Large cruise ships have been banned from the historic city center of Venice following an accident in June. After a giant cruise ship collided with a small tourist vessel that injured five people, the Italian government implemented the new law.
The MSC Opera cruise liner was approaching a terminal on the Giudecca canal when it collided with a dock before crashing into a river boat, which had 110 people on board.
Cruise Ships Will Be Diverted
Cruises are set to be diverted away from the city under the new plans. Venetians have long-criticised the presence of large cruise ships in the historic lagoon. They claim it damages Venice's foundations and ruins the skyline.
Locals have battled for decades for a ban on cruise ships, taking to the city's streets and canals in protest. Venetians are frustrated with the enormous ships clogging the waterways and proving to be a hazzard for smaller boats.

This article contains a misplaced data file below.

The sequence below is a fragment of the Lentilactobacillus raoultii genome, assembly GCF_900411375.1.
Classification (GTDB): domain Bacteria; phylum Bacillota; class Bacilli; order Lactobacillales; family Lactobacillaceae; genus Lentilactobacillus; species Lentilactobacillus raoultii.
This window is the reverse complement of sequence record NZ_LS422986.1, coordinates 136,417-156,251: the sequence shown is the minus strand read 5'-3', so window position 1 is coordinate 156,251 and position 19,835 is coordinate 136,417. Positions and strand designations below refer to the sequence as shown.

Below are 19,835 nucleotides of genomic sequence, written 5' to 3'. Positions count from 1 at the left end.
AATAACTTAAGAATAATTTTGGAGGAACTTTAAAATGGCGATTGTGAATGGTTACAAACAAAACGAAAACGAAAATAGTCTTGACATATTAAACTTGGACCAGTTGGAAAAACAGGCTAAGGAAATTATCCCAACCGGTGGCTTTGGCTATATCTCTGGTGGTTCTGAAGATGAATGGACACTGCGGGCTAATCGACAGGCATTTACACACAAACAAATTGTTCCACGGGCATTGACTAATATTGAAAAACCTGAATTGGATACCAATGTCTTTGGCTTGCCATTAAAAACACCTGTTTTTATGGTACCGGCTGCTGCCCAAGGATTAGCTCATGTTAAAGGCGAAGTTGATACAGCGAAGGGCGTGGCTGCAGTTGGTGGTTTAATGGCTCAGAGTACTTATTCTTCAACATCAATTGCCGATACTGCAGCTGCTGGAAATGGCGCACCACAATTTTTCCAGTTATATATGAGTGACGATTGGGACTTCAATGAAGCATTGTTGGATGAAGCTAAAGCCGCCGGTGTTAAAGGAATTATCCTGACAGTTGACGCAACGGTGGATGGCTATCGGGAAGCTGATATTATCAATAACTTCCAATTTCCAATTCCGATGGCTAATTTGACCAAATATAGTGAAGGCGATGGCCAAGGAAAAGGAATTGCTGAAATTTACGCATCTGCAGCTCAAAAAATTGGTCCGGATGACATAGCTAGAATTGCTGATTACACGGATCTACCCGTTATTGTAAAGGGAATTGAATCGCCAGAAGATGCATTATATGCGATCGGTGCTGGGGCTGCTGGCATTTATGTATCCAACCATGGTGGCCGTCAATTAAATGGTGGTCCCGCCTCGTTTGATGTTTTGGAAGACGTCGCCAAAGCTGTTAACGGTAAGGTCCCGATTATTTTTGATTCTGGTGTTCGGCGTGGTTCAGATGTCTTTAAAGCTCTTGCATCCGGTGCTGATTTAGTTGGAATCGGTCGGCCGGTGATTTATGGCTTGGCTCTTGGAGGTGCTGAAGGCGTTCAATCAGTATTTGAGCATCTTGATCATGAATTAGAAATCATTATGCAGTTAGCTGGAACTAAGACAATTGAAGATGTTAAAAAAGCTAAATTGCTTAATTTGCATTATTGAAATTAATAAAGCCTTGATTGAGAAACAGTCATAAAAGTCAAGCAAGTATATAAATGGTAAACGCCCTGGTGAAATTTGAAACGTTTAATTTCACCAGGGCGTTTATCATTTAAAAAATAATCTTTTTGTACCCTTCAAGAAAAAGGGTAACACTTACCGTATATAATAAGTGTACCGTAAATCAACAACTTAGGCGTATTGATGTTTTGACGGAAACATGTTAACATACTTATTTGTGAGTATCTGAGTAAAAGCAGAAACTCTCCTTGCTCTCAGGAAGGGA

By next year the plan is for a third of the ships to berth at ports well away from the city. The terminals are three miles from the city across the lagoon on the Italian mainland.
Ships weighing more than 1,000 tonnes or more will be moved away from Venice’s canal.
According to Statista, over 20 million tourists visit Venice a year and of that, around 1.5 million are cruise passengers.
The historic center receives up to 60,000 visitors daily but it's estimated less than half of tourists spend the night.
In June, the mayor, Luigi Brugnaro requested Unesco to place the city on the world heritage blacklist in a bid to preserve Venice.
Venice is also tackling it's overtourism problem with new laws on the table from city officials that include daily visitor fees of up to $11, bans on open alcohol and fines for sitting on the ground.
In early 2018, visitor-only routes to popular landmarks were introduced to keep tourists away from the locals.